I Can Read Program (ICR)

ICR is a local, volunteer program [501(c)3] that was founded in 1998 as a community service of the 1948 graduating class of Attucks High School, a segregated school that existed in Carbondale IL until 1964. It provides a vital community-wide, after-school program for 30 children annually, at no cost to the families. It is supported by a variety of reliable and generous donors and serviced by a cadre of highly qualified, dependable, and engaged community and college student volunteers, supported by an outstanding mix of former and current parents. Students of ICR are of diverse backgrounds and abilities, predominantly of African-American heritage – the same group whose school achievement has shown comparatively depressed test performance. Standardized test results still differentiate African American students nationally and statewide, but particularly in Carbondale. University students of similar demographics are nationally known to be underrepresented in science, technology, engineering, and mathematics (STEM subjects and careers). Therefore, we want our programming to, not only teach reading from books, but to also boost students’ skills in the use of electronic media, and provide experiential exposure to college and university departmental and program offerings.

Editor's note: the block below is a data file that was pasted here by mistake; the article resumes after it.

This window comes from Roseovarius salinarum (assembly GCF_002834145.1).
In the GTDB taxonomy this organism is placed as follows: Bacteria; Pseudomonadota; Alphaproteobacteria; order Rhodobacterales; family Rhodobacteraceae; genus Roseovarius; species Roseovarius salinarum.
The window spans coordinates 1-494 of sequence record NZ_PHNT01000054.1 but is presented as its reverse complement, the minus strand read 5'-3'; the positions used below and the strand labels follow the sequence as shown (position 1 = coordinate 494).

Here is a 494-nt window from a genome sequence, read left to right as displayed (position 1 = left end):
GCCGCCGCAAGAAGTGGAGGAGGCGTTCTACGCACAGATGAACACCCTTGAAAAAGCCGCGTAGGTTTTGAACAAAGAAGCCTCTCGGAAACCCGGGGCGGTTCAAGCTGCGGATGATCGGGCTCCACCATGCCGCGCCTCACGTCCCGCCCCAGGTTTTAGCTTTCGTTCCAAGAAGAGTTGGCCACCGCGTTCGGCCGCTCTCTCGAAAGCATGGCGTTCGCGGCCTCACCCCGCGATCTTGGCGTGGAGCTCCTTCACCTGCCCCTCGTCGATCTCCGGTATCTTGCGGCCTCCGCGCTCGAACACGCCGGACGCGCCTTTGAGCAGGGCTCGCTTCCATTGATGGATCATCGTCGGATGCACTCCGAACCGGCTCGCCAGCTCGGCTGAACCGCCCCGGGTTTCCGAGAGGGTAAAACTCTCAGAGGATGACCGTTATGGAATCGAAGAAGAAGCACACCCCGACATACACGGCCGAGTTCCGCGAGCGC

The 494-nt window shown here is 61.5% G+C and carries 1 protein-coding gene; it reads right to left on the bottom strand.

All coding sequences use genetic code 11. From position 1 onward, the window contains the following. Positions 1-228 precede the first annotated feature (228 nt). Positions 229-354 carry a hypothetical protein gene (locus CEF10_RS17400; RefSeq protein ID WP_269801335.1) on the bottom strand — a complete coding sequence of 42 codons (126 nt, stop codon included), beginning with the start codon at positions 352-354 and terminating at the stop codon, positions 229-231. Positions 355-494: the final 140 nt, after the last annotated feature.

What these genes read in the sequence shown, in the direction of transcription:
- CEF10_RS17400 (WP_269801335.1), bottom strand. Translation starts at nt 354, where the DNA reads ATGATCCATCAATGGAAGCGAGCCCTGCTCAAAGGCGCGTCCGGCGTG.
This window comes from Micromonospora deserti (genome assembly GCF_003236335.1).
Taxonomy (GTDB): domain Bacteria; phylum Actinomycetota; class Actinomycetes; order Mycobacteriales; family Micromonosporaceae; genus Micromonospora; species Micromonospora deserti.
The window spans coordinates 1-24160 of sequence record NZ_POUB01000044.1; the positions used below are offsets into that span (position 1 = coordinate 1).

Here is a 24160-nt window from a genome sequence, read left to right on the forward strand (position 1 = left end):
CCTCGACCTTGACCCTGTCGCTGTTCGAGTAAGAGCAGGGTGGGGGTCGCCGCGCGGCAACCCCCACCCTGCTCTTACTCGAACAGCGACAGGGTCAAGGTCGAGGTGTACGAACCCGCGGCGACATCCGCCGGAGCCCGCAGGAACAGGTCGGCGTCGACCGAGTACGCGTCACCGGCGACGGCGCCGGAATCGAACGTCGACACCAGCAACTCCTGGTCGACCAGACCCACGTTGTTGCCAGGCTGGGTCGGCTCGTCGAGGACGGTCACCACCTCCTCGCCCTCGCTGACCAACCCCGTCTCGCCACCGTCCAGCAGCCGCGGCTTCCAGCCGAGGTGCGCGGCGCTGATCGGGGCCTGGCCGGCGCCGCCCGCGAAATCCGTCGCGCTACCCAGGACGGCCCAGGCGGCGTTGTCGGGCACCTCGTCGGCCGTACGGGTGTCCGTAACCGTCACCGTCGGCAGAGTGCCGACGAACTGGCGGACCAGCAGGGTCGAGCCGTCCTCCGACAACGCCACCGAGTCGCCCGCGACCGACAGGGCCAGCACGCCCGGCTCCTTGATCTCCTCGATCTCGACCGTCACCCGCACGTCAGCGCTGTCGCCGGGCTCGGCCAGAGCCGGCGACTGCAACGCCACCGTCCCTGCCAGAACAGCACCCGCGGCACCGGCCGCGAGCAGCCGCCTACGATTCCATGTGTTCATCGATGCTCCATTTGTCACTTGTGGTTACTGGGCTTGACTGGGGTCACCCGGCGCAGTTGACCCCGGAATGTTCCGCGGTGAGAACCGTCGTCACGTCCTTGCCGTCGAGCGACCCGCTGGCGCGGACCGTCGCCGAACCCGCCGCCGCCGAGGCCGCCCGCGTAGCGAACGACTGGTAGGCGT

“I Can Read” judges its quality, not simply by standards, but also by the partners and collaborators it continues to hold, as well as by the success of the children, using reading score comparisons. It has been able to continue its high-quality program largely through imposing heavy loads on a few volunteers and by having productive, in-kind partnerships and collaborations with a wide range of community entities. However, it is evident that our usual funding sources are having difficulty continuing at their previous levels of assistance. It is our hope to be able to offer an after-school program during the school year as long as the needs and interest of the children and their families show great demand. For such a program, our board would like to pay an academically credentialed director a competitive salary to assist our very capable and energetic, 88-year-old founding director. And for the summer, we would cherish the opportunity to offer 30-40 students an academic summer program that will shield them from loss of the previous year’s reading gains and, at the same time, provide them with enrichment experiences to help them to be better prepared for future life opportunities. This is a very important program in this community and the unspoken, but clearly visible links are found in the fact that the program’s most capable, founding director is Mrs. Margaret J. Nesbitt, a “bluebird” graduate of Attucks High School class of 1948 – a segregated school in Carbondale IL.